Energetic metabolism and biochemical adaptation: A bird flight muscle model

Authors

  • Pierre Rioux,

    Corresponding author
    1. Département de Biologie, Université du Québec à Rimouski, allée des Ursulines, Rimouski Qc Canada G5L 3A1
    • Département de Biologie, Université du Québec à Rimouski, allée des Ursulines, Rimouski Qc Canada G5L 3A1. Fax: 418-724-1849
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  • Pierre U. Blier

    Corresponding author
    1. Laboratoire de biologie évolutive, allée des Ursulines, Rimouski Qc Canada G5L 3A1
    • Laboratoire de biologie évolutive, allée des Ursulines, Rimouski Qc Canada G5L 3A1. Fax: 418-724-1849
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  • Financial support for this work was provided by the Fonds de développement pédagogique from the Université du Québec à Rimouski.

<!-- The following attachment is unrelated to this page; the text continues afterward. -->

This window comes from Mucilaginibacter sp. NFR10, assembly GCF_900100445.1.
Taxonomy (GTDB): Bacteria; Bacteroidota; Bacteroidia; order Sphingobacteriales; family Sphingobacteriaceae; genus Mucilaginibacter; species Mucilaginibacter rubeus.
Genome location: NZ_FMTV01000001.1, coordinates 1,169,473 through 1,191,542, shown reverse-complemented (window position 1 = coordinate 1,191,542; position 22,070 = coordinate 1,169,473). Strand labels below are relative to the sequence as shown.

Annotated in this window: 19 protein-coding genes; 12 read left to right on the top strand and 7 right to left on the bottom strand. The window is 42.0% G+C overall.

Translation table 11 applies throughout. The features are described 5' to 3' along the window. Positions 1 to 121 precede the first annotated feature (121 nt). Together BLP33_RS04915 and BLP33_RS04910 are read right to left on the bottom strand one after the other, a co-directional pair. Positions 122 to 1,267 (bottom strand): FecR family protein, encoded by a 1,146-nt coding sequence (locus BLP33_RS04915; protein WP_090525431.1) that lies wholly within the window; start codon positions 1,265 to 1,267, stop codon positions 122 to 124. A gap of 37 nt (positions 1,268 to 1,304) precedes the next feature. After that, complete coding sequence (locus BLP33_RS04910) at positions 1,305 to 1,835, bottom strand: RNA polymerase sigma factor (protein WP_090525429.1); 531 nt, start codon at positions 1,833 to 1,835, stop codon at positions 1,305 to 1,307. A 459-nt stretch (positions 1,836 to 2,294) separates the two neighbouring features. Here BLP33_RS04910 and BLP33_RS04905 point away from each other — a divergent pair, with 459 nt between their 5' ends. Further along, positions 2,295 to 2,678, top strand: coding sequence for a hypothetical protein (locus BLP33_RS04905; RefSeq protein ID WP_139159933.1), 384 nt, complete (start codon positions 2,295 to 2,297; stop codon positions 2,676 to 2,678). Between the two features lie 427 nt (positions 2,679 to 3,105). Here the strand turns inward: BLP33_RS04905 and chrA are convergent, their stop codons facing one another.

Abstract

The main objective of this class experiment is to measure the activity of two metabolic enzymes in crude extract from bird pectoral muscle and to relate the differences to their mode of locomotion and ecology. The laboratory is adapted to stimulate the interest of wildlife management students to biochemistry. The enzymatic activities of cytochrome c oxidase and lactate dehydrogenase are measured in pectoral muscle of black duck and ring-necked pheasant. The black ducks have a high cytochrome c oxidase/lactate dehydrogenase (LDH) ratio, which reflects high aerobic capacity required for sustained and long distance flight. The low cytochrome c oxidase/LDH ratio in ring-necked pheasants and high level of LDH activity suggest that this bird can only support short bursts of flight, which may be related to his strategy of predator avoidance.

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